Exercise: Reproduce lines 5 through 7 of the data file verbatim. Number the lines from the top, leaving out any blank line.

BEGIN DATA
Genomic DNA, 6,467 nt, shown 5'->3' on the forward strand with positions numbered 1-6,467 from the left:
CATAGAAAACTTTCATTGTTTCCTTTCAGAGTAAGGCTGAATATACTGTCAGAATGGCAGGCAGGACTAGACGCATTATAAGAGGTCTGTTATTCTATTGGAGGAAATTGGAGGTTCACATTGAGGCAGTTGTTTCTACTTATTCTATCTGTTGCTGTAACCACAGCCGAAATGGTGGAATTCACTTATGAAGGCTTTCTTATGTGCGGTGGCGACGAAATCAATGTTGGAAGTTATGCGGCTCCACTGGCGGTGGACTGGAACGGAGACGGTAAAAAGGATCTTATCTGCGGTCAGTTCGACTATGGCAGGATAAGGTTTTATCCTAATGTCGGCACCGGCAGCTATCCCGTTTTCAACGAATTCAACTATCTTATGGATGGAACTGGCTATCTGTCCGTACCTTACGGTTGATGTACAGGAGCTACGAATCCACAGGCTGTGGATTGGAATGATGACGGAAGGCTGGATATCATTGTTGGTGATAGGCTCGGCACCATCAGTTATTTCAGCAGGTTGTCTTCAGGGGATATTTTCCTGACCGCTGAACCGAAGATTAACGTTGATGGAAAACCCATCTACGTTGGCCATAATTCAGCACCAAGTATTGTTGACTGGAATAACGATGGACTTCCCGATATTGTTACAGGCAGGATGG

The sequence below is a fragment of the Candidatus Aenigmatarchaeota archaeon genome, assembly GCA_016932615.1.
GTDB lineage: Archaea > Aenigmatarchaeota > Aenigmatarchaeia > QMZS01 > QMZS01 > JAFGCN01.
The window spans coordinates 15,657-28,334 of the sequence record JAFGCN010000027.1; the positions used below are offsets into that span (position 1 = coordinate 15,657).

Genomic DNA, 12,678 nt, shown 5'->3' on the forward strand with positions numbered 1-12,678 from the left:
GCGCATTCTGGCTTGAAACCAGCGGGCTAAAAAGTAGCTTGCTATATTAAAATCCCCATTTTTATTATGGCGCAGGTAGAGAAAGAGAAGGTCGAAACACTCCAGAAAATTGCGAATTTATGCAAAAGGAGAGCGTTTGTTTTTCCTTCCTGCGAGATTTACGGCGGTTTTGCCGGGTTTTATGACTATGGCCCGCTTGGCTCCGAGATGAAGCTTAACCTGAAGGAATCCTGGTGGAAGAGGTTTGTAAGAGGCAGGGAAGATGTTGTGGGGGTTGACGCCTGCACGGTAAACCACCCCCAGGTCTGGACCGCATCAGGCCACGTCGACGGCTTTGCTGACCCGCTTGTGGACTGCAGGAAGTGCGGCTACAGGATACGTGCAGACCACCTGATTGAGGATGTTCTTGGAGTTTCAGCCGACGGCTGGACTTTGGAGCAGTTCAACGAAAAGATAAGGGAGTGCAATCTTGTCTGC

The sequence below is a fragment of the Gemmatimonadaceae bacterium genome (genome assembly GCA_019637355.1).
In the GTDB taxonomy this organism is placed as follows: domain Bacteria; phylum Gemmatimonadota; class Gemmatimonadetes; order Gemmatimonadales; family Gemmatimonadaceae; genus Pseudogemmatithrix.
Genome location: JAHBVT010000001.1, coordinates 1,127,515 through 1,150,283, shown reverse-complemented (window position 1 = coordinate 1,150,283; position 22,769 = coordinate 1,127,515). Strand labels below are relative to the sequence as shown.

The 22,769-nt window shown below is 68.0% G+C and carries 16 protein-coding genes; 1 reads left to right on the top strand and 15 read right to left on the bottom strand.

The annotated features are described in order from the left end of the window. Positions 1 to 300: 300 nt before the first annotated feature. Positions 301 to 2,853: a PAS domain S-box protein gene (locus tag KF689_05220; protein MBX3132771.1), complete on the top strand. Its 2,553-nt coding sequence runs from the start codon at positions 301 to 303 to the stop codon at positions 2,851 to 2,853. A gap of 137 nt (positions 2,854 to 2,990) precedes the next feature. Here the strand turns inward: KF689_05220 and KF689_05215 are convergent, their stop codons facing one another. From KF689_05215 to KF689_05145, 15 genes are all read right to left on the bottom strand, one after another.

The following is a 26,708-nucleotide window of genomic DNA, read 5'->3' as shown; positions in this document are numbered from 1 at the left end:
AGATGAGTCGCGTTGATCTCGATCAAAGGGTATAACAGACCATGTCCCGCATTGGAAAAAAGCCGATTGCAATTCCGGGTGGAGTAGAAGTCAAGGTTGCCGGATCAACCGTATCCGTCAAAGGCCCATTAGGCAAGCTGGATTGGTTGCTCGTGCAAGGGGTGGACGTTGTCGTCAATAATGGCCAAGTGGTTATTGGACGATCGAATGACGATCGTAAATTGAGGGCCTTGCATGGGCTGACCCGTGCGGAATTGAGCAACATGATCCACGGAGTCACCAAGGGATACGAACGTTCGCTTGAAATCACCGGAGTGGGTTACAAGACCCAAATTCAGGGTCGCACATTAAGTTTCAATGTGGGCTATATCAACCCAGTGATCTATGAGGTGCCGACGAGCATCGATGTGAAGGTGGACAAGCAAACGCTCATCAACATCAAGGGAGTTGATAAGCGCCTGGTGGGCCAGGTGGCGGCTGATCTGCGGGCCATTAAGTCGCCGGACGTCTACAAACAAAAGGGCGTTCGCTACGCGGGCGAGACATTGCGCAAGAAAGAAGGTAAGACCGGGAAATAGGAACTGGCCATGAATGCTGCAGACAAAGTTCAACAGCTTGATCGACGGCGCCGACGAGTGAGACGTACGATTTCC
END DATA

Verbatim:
The window spans coordinates 15,657-28,334 of the sequence record JAFGCN010000027.1; the positions used below are offsets into that span (position 1 = coordinate 15,657).

Genomic DNA, 12,678 nt, shown 5'->3' on the forward strand with positions numbered 1-12,678 from the left:
GCGCATTCTGGCTTGAAACCAGCGGGCTAAAAAGTAGCTTGCTATATTAAAATCCCCATTTTTATTATGGCGCAGGTAGAGAAAGAGAAGGTCGAAACACTCCAGAAAATTGCGAATTTATGCAAAAGGAGAGCGTTTGTTTTTCCTTCCTGCGAGATTTACGGCGGTTTTGCCGGGTTTTATGACTATGGCCCGCTTGGCTCCGAGATGAAGCTTAACCTGAAGGAATCCTGGTGGAAGAGGTTTGTAAGAGGCAGGGAAGATGTTGTGGGGGTTGACGCCTGCACGGTAAACCACCCCCAGGTCTGGACCGCATCAGGCCACGTCGACGGCTTTGCTGACCCGCTTGTGGACTGCAGGAAGTGCGGCTACAGGATACGTGCAGACCACCTGATTGAGGATGTTCTTGGAGTTTCAGCCGACGGCTGGACTTTGGAGCAGTTCAACGAAAAGATAAGGGAGTGCAATCTTGTCTGC